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Monday, March 14, 2011

March 14, 2011: Medicine Women

As this blog has likely illustrated, I generally find the intersections of AmericanStudies and literary scholarship to be extremely productive, illuminating both works of literature and broader national, historical, and cultural narratives and identities. But the combination is not without its frustrating effects, and to me one of the most annoying—and potentially damaging—is the vein of AmericanStudies scholarship which seeks to categorize works of literature as either resisting/subverting or supporting/upholding traditional social hierarchies and divisions. As Exhibits A and B for that trend I would submit Walter Benn Michaels’ books on naturalism and modernism, in which Michaels argues (respectively) that naturalist novels contributed to the rise of corporate Gilded Age America and that modernist poets and writers participated in their era’s nativism (those are perhaps over-simplifications of Michaels’ main arguments, but I believe they are generally accurate to his ideas).
Certainly it’s possible for a work of literature to serve a direct political or social purpose—I made a case in my first published article for Gone with the Wind (1936), or at least its Reconstruction-set second half, as doing precisely that, as echoing and extending to a much wider audience some of the most mythologized and divisive narratives about Reconstruction and race in America—but to my mind the vast majority of literary texts cannot be boiled down to such overt agendas or goals. That’s even true—in fact, I would argue that it’s especially true—when the texts in question are dealing directly with complex social issues and realities; certainly in those cases we can and should try to understand how a text represents and constructs those issues, and through them what we can learn about the historical and cultural contexts and conversations to which a text connects and which it can help shape and change, but the answers to those questions are rarely going to boil down to a single position or perspective. A particularly rich and complex case study in the relationship between literary texts and social controversies and changes is presented by three and a quarter (or so) novels that comprise the bulk of a brief but unique and very interesting sub-genre of American fiction, the “woman doctor novel”: William Dean Howells’ Dr. Breen’s Practice (1881), Elizabeth Stuart Phelps’ Dr. Zay (1882), Sarah Orne Jewett’s A Country Doctor (1884), and the character of Dr. Mary Prance in Henry James’ The Bostonians (1886).
The close proximity of these texts’ publications to one another indicates a couple of relevant things: they were all responding to a particular and significant trend, the entrance of women into professions like medicine in meaningful numbers (as related to the rise of women’s colleges in the period, among other connected trends); and they were at least implicitly and sometimes explicitly in conversation with each other (James’s Dr. Prance seems to be a direct response to Jewett’s protagonist, Dr. Nan Prince). Both of those connections can serve as strong starting points for analyses of the novels that go beyond their individual characters and themes and seek to understand their communal relationships and historical and cultural contexts and meanings. Yet having worked at length with Jewett’s novel in a chapter of my first book, and having just finished teaching James’s novel, I can testify that both of those are far too dense and layered to be reducible to a single point about the issue of women in the medical profession; scholars have sometimes tried to reduce Jewett’s novel to precisely such a point, to a pro-woman doctor pamphlet or the like, but I tried in my analysis of it to engage with the significantly more complex histories, identities, and perspectives through which Jewett portrays her protagonist’s heritage and future, life and career.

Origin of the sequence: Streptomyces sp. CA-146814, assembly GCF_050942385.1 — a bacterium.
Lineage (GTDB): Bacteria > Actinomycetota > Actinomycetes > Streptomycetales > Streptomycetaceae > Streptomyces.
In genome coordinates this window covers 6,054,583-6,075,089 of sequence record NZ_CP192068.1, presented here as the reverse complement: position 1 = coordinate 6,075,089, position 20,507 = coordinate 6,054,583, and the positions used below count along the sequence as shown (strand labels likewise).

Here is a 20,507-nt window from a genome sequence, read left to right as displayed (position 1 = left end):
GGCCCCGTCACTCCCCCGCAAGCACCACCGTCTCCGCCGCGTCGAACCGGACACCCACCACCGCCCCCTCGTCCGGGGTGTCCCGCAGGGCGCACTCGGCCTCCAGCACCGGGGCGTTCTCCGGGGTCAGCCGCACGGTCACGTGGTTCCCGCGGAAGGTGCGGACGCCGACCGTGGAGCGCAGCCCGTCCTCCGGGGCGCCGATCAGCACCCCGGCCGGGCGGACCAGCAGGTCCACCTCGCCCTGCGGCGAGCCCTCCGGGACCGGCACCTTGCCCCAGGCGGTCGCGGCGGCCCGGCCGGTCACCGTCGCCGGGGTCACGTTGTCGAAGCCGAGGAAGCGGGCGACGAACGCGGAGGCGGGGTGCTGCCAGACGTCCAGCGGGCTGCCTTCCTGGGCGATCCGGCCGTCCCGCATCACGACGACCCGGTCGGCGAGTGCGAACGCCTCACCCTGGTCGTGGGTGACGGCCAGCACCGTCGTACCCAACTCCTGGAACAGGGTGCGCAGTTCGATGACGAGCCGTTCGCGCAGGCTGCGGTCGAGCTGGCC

Far from rendering novels like these meaningless in broader social or cultural conversations, I think such an understanding of their complexities and layers makes them far more valuable; partly that’s because it forces us to analyze them with equal complexity, a far more challenging and enriching task than simply finding and arguing for a particular point, but partly it’s because they can thus serve as reflections of and contributions to the rich and multi-vocal national conversations over social issues and changes related to gender, work, class, education, and many other factors. And those conversations, like the novels themselves, are as relevant to our own moment as they were to theirs. More tomorrow, on two young women who, in very different ways, humanize two very international and political films.
PS. Four links to start with:
1)      The full text of Howells’ novel:
2)      The full text of Phelps’:
3)      The full text of Jewett’s:
4)      OPEN: What’s your take on the relationship between literature and social questions?

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